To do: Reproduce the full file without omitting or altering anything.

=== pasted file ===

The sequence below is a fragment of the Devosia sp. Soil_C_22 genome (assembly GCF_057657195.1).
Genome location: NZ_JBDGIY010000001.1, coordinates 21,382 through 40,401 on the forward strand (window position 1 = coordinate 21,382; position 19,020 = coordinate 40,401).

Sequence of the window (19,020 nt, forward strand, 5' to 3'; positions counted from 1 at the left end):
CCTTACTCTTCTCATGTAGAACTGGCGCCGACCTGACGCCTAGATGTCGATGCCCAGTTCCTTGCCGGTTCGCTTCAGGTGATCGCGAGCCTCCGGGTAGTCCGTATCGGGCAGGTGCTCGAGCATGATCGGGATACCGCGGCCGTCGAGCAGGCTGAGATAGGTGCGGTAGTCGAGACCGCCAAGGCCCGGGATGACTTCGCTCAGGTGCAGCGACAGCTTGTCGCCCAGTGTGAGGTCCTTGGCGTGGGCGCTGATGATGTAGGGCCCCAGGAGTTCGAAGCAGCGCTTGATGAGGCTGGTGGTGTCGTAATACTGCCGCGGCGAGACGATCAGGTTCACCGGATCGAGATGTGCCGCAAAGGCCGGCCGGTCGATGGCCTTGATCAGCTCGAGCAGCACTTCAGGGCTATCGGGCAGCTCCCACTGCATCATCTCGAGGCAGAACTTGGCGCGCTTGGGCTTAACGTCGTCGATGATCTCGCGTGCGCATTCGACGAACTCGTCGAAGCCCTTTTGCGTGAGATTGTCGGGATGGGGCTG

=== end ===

The sequence below is a fragment of the Devosia sp. Soil_C_22 genome (assembly GCF_057657195.1).
Genome location: NZ_JBDGIY010000001.1, coordinates 21,382 through 40,401 on the forward strand (window position 1 = coordinate 21,382; position 19,020 = coordinate 40,401).

Sequence of the window (19,020 nt, forward strand, 5' to 3'; positions counted from 1 at the left end):
CCTTACTCTTCTCATGTAGAACTGGCGCCGACCTGACGCCTAGATGTCGATGCCCAGTTCCTTGCCGGTTCGCTTCAGGTGATCGCGAGCCTCCGGGTAGTCCGTATCGGGCAGGTGCTCGAGCATGATCGGGATACCGCGGCCGTCGAGCAGGCTGAGATAGGTGCGGTAGTCGAGACCGCCAAGGCCCGGGATGACTTCGCTCAGGTGCAGCGACAGCTTGTCGCCCAGTGTGAGGTCCTTGGCGTGGGCGCTGATGATGTAGGGCCCCAGGAGTTCGAAGCAGCGCTTGATGAGGCTGGTGGTGTCGTAATACTGCCGCGGCGAGACGATCAGGTTCACCGGATCGAGATGTGCCGCAAAGGCCGGCCGGTCGATGGCCTTGATCAGCTCGAGCAGCACTTCAGGGCTATCGGGCAGCTCCCACTGCATCATCTCGAGGCAGAACTTGGCGCGCTTGGGCTTAACGTCGTCGATGATCTCGCGTGCGCATTCGACGAACTCGTCGAAGCCCTTTTGCGTGAGATTGTCGGGATGGGGCTG